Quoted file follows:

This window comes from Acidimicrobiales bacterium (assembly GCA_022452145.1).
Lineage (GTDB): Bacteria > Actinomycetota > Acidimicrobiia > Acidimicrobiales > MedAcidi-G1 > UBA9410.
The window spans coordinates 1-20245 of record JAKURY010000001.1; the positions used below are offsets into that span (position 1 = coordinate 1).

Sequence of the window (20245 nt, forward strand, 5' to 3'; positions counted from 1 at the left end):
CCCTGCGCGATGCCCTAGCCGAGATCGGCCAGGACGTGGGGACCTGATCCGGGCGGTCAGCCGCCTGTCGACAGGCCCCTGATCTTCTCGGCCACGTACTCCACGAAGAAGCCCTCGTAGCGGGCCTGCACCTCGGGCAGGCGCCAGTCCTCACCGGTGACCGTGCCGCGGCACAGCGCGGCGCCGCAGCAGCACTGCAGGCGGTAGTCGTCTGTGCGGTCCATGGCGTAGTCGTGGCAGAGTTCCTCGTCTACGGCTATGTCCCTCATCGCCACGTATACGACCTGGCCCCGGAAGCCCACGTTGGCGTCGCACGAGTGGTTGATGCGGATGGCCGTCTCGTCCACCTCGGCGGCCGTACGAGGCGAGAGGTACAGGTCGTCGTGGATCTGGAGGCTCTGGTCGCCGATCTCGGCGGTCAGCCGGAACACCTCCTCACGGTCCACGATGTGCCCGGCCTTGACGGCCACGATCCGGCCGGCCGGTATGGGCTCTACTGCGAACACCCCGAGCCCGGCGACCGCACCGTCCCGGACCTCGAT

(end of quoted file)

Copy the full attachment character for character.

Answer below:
This window comes from Acidimicrobiales bacterium (assembly GCA_022452145.1).
Lineage (GTDB): Bacteria > Actinomycetota > Acidimicrobiia > Acidimicrobiales > MedAcidi-G1 > UBA9410.
The window spans coordinates 1-20245 of record JAKURY010000001.1; the positions used below are offsets into that span (position 1 = coordinate 1).

Sequence of the window (20245 nt, forward strand, 5' to 3'; positions counted from 1 at the left end):
CCCTGCGCGATGCCCTAGCCGAGATCGGCCAGGACGTGGGGACCTGATCCGGGCGGTCAGCCGCCTGTCGACAGGCCCCTGATCTTCTCGGCCACGTACTCCACGAAGAAGCCCTCGTAGCGGGCCTGCACCTCGGGCAGGCGCCAGTCCTCACCGGTGACCGTGCCGCGGCACAGCGCGGCGCCGCAGCAGCACTGCAGGCGGTAGTCGTCTGTGCGGTCCATGGCGTAGTCGTGGCAGAGTTCCTCGTCTACGGCTATGTCCCTCATCGCCACGTATACGACCTGGCCCCGGAAGCCCACGTTGGCGTCGCACGAGTGGTTGATGCGGATGGCCGTCTCGTCCACCTCGGCGGCCGTACGAGGCGAGAGGTACAGGTCGTCGTGGATCTGGAGGCTCTGGTCGCCGATCTCGGCGGTCAGCCGGAACACCTCCTCACGGTCCACGATGTGCCCGGCCTTGACGGCCACGATCCGGCCGGCCGGTATGGGCTCTACTGCGAACACCCCGAGCCCGGCGACCGCACCGTCCCGGACCTCGAT